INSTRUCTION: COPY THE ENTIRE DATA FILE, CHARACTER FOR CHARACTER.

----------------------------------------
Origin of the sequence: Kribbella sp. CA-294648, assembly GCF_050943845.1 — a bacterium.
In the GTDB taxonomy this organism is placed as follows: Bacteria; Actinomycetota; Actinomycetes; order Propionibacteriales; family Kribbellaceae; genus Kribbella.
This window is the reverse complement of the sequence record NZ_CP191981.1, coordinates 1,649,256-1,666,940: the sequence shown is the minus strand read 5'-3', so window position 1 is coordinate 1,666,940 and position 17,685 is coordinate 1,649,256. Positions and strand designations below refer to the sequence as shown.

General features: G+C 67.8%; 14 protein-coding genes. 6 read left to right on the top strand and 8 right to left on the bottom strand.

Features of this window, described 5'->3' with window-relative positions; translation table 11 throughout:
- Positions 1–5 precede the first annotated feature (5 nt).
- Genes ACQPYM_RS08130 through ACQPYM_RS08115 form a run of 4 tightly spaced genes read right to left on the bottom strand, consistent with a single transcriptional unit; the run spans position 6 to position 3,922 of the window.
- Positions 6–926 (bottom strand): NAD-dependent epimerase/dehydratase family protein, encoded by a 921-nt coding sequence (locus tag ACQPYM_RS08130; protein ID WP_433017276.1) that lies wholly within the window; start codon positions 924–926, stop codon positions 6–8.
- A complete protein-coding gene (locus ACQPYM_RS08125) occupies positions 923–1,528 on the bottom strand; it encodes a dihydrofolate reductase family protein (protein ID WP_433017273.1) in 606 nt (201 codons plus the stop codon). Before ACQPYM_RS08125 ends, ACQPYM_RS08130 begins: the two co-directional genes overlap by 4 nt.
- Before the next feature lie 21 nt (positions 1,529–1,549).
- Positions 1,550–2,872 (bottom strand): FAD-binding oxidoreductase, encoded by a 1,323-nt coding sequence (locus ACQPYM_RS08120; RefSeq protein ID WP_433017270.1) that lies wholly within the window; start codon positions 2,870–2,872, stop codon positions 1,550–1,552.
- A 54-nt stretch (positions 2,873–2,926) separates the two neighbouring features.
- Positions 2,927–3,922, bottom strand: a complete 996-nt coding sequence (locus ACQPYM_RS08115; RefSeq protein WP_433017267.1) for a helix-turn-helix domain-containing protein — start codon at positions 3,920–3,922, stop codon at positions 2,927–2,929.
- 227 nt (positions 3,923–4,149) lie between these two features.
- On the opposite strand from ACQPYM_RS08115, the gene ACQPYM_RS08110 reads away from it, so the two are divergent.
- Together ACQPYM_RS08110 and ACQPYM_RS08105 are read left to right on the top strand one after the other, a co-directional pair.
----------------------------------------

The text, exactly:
Origin of the sequence: Kribbella sp. CA-294648, assembly GCF_050943845.1 — a bacterium.
In the GTDB taxonomy this organism is placed as follows: Bacteria; Actinomycetota; Actinomycetes; order Propionibacteriales; family Kribbellaceae; genus Kribbella.
This window is the reverse complement of the sequence record NZ_CP191981.1, coordinates 1,649,256-1,666,940: the sequence shown is the minus strand read 5'-3', so window position 1 is coordinate 1,666,940 and position 17,685 is coordinate 1,649,256. Positions and strand designations below refer to the sequence as shown.

General features: G+C 67.8%; 14 protein-coding genes. 6 read left to right on the top strand and 8 right to left on the bottom strand.

Features of this window, described 5'->3' with window-relative positions; translation table 11 throughout:
- Positions 1–5 precede the first annotated feature (5 nt).
- Genes ACQPYM_RS08130 through ACQPYM_RS08115 form a run of 4 tightly spaced genes read right to left on the bottom strand, consistent with a single transcriptional unit; the run spans position 6 to position 3,922 of the window.
- Positions 6–926 (bottom strand): NAD-dependent epimerase/dehydratase family protein, encoded by a 921-nt coding sequence (locus tag ACQPYM_RS08130; protein ID WP_433017276.1) that lies wholly within the window; start codon positions 924–926, stop codon positions 6–8.
- A complete protein-coding gene (locus ACQPYM_RS08125) occupies positions 923–1,528 on the bottom strand; it encodes a dihydrofolate reductase family protein (protein ID WP_433017273.1) in 606 nt (201 codons plus the stop codon). Before ACQPYM_RS08125 ends, ACQPYM_RS08130 begins: the two co-directional genes overlap by 4 nt.
- Before the next feature lie 21 nt (positions 1,529–1,549).
- Positions 1,550–2,872 (bottom strand): FAD-binding oxidoreductase, encoded by a 1,323-nt coding sequence (locus ACQPYM_RS08120; RefSeq protein ID WP_433017270.1) that lies wholly within the window; start codon positions 2,870–2,872, stop codon positions 1,550–1,552.
- A 54-nt stretch (positions 2,873–2,926) separates the two neighbouring features.
- Positions 2,927–3,922, bottom strand: a complete 996-nt coding sequence (locus ACQPYM_RS08115; RefSeq protein WP_433017267.1) for a helix-turn-helix domain-containing protein — start codon at positions 3,920–3,922, stop codon at positions 2,927–2,929.
- 227 nt (positions 3,923–4,149) lie between these two features.
- On the opposite strand from ACQPYM_RS08115, the gene ACQPYM_RS08110 reads away from it, so the two are divergent.
- Together ACQPYM_RS08110 and ACQPYM_RS08105 are read left to right on the top strand one after the other, a co-directional pair.